Sleep is restorative, and helps everyone in your family be at their best, but did you know that the length of time your baby sleeps is just as important as the quality of sleep they get? With children, consistency is key. Babies thrive on scheduled sleep, which means between one and two naps during the day and a long period of uninterrupted, high quality sleep at night. This is important because for both babies and children, sleep is when they do their most important job: growing.

Helping babies sleep can be challenging in that they aren’t quite old enough to recognize when they are ready for sleep. Watch your baby or toddler for cues that they are tired, such as eye, rubbing, acting drowsy or sluggish, and follow their lead. If you have a child who does not show sleepy signs (not all children do), you will have to watch the clock, too. If you pay attention, you should be able to figure out when your baby is ready for naptimes, as well as bedtime. As some children get older, they will begin to tell you when they need sleep, but not all children are willing to admit this, so be mindful, and help them learn.

In order to further encourage sleep, it’s smart to create a sleep inducing bedtime routine that can be abbreviated for use before naptime as well. Remember, children thrive on consistency, so try to flesh out a flexible daily schedule that includes meal times and naptimes that are consistent each day.

This consistency will help both you and your baby have a restful night’s sleep, because a well-rested, happy family is the goal.

A few additional tips to help you encourage the entire family to sleep:

Create a flexible schedule that works

Your schedule does not need to be extremely rigid, but try to focus on having meals and sleep happen at the same time each day.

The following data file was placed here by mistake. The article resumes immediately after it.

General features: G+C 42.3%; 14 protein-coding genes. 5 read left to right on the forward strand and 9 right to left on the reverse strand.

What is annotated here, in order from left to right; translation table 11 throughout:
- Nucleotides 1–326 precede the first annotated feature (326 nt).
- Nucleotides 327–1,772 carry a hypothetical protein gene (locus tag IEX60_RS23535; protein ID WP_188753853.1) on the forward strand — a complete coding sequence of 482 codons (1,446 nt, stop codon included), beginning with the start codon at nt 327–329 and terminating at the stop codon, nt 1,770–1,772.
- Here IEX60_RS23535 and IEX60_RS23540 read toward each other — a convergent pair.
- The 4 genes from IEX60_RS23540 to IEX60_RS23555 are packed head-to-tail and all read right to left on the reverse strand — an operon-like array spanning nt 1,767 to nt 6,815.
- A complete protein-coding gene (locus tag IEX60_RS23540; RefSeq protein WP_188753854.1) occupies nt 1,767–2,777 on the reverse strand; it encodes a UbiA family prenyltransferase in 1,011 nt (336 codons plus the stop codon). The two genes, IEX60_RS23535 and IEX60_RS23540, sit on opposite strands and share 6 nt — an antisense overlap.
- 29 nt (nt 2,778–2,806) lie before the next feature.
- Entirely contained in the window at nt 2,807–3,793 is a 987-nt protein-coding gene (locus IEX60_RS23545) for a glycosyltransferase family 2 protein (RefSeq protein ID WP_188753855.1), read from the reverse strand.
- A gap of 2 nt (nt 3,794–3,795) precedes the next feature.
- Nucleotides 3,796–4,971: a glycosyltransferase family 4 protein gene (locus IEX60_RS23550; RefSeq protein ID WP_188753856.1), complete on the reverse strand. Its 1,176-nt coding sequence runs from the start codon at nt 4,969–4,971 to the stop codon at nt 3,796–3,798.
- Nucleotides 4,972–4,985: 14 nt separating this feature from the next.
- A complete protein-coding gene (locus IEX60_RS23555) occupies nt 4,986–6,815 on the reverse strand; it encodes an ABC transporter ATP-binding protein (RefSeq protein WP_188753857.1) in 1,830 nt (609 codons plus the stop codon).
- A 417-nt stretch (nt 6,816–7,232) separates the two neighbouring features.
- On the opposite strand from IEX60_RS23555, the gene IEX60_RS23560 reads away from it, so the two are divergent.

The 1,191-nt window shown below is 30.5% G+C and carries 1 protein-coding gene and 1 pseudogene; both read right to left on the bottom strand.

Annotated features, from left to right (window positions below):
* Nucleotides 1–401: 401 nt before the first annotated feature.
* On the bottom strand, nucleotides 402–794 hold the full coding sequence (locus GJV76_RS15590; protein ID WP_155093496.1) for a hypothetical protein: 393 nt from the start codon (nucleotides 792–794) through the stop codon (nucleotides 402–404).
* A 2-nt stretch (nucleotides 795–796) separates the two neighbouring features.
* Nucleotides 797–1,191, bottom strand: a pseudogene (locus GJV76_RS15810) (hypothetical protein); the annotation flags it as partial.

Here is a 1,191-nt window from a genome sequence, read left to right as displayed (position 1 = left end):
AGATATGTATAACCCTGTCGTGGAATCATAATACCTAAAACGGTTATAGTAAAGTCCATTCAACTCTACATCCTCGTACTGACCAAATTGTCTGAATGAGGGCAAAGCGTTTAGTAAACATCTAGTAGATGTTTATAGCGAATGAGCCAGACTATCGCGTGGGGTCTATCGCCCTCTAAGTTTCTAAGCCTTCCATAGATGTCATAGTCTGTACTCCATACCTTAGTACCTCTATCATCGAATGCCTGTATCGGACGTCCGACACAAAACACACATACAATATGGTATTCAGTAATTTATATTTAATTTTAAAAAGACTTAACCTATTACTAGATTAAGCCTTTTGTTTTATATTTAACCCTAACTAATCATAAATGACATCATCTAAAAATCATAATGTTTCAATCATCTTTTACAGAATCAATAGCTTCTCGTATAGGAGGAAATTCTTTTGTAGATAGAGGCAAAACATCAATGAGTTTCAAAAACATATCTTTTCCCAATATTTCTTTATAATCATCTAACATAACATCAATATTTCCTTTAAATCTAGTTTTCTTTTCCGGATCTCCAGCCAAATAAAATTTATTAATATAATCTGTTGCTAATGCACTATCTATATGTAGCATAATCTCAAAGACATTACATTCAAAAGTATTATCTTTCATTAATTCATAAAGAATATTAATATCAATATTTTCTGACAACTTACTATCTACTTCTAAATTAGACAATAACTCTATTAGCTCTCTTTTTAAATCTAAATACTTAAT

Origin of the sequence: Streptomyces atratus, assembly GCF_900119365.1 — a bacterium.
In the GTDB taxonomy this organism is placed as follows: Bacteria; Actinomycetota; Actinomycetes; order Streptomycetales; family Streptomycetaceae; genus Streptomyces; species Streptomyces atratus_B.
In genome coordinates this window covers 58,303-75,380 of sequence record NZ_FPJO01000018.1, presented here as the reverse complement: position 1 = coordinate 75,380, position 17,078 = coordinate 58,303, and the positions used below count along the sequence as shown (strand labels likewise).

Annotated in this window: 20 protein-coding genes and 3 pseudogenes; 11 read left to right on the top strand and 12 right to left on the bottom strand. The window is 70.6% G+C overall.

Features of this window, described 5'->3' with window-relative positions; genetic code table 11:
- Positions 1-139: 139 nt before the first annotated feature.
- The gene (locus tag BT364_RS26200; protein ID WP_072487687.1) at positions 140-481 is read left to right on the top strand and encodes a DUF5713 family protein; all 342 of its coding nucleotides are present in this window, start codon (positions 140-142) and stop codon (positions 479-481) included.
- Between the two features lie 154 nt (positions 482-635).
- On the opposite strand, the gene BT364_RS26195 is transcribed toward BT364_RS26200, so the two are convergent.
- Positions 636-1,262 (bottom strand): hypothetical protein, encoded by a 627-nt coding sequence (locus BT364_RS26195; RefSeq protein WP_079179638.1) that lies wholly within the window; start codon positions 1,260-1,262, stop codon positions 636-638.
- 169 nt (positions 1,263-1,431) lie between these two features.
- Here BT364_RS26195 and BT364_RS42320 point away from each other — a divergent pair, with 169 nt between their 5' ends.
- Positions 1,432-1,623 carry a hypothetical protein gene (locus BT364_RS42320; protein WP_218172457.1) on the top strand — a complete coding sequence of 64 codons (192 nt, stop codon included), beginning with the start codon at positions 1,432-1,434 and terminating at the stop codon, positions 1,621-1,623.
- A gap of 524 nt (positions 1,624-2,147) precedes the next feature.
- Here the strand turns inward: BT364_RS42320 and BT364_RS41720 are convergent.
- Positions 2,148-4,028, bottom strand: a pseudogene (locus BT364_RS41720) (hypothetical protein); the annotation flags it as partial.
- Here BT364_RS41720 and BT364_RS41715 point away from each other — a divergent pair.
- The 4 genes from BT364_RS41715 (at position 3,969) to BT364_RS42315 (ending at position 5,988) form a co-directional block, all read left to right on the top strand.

Do not skip naps

For children under three years old, skipping naps can actually make it more difficult for your child to get good quality nighttime sleep.

Stick to your bedtime routine

Find a bedtime routine that works for you and your child, and stick to it. Once you’ve figured out what works, you can modify that routine to help your baby wind down before naptime.

Prepare for bed BEFORE bedtime

Start giving your child some ‘wind down’ time about thirty minutes before you begin your bedtime routine.

Limit screen time

Did you know that television, tablets, and even smart phones actually have restorative properties, which can cause a false sense of rest. This goes for adults, too!

Sleep is so important for the whole family, so please make it a priority.

Was this article helpful to you? Please tell us by commenting below! For more baby, toddler, and family sleep tips and tricks, please subscribe to The Sleep Lady’s Facebook, Twitter, Pinterest, Google+, and YouTube channel! If you are looking for more sleep content, please check out Get Sleep Now-an exclusive members-only area designed to provide in-depth help and support during your sleep coaching experience.

photo credit: susivinh via photopin cc

Kim West
Kim is a Licensed Clinical Social Worker who has been a practicing child and family therapist for more than 24 years, and the creator of the original gentle, proven method to get a good night’s sleep for you and your child. She is the author of The Sleep Lady's Good Night Sleep Tight, its companion Workbook and 52 Sleep Secrets for Babies. Click here to read more about her.